Despite the supply and demand shocks described above, U.S. stocks are set to report record earnings for the second quarter, as shown in the chart below. With stock prices also at record levels, this would suggest that any Covid related inflation has only benefited stocks so far. However, investors should also be aware of the potential negative impact that inflation can have on stock prices. Stock prices are simply the discounted value of all future expected cash flows. Persistent inflation would ultimately lead to higher interest rates. Therefore, an increase in current interest rates (the discount rate) would lead to a lower current price. Stocks with elevated Price to Earnings (PE) ratios would be most at risk for PE contraction in a rising rate environment.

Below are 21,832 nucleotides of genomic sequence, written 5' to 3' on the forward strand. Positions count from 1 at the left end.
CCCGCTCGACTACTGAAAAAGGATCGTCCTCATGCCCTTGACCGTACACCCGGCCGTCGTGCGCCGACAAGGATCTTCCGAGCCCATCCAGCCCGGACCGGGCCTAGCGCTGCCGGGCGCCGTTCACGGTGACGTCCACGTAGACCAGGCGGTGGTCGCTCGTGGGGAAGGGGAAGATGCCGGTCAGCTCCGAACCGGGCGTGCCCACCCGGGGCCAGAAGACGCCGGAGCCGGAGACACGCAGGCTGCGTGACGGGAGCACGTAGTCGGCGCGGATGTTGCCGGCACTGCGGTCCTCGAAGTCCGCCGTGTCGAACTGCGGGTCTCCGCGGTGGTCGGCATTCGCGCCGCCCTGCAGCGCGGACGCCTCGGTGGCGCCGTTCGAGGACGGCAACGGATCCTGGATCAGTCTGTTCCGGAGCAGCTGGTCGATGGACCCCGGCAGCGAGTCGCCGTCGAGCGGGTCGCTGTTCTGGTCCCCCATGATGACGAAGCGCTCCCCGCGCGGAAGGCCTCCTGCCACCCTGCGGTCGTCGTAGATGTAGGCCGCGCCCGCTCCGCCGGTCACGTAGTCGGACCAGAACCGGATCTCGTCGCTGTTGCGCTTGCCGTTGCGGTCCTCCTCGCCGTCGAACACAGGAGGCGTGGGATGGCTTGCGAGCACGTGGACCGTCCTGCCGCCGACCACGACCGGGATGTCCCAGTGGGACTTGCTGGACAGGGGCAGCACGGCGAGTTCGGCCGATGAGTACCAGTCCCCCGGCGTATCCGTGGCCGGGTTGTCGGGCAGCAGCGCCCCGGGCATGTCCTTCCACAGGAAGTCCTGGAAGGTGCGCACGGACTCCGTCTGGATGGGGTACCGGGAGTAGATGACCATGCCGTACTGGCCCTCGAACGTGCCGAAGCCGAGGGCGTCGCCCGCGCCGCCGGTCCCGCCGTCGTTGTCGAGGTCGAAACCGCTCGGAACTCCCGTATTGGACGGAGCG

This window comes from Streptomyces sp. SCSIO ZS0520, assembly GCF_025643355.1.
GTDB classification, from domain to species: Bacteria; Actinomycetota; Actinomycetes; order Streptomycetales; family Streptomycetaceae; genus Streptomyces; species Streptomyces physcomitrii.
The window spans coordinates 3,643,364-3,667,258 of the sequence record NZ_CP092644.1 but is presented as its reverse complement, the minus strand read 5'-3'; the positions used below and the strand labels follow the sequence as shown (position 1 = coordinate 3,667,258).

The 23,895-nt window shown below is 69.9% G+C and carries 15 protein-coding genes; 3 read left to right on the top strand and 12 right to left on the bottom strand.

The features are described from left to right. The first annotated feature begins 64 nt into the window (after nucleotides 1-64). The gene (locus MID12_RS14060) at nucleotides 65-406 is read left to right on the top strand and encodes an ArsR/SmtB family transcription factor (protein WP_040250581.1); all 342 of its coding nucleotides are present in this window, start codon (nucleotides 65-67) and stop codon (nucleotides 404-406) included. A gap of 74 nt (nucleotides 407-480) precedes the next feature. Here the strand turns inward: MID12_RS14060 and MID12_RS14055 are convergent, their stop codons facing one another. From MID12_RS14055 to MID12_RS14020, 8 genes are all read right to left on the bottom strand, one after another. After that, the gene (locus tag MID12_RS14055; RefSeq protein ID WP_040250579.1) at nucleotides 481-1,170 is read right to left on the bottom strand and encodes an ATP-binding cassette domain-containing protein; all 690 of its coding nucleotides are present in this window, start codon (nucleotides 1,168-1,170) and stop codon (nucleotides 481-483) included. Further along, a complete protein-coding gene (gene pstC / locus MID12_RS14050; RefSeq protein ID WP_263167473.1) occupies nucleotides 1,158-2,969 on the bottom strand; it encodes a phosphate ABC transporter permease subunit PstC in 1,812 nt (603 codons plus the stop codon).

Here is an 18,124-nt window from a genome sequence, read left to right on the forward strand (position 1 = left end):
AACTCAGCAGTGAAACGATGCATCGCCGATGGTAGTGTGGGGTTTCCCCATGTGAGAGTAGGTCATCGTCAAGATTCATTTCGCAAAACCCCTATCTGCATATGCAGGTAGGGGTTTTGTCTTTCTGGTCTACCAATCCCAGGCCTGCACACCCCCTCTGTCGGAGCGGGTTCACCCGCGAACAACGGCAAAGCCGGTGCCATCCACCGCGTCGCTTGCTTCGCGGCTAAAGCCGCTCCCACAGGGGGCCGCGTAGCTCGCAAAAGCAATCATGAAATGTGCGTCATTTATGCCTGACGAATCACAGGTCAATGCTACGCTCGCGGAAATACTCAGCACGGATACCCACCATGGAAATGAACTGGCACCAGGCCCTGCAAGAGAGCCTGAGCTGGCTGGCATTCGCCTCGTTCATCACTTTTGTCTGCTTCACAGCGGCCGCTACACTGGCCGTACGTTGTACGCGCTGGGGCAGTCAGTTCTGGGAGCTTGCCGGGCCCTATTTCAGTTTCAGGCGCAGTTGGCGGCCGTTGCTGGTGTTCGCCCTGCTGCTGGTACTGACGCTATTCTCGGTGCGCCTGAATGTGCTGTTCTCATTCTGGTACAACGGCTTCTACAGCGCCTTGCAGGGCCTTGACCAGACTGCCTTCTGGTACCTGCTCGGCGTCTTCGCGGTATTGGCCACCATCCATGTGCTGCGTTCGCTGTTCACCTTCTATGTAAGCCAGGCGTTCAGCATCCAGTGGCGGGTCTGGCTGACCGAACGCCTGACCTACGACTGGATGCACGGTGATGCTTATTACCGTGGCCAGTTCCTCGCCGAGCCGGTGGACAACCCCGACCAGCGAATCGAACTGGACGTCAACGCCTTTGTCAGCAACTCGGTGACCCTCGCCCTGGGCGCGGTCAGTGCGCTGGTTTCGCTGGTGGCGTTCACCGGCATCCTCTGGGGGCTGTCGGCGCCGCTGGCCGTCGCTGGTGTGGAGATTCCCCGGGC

Throughout the pandemic, we have seen wide swings in market leadership. The most recent quarter has once again favored large U.S. based growth stocks with the S&P outpacing the smaller stock Russell 2000 Index in the second quarter. This comes after 9 months of smaller stock outperformance as shown in the 12 month return numbers above. Smaller stocks still trail on a longer-term basis and large U.S. growth stocks are still trading at elevated PE ratios. We see these valuations as being vulnerable to any rise in interest rates and continue to prefer other areas of the market. This includes value, small/mid cap, and international stocks.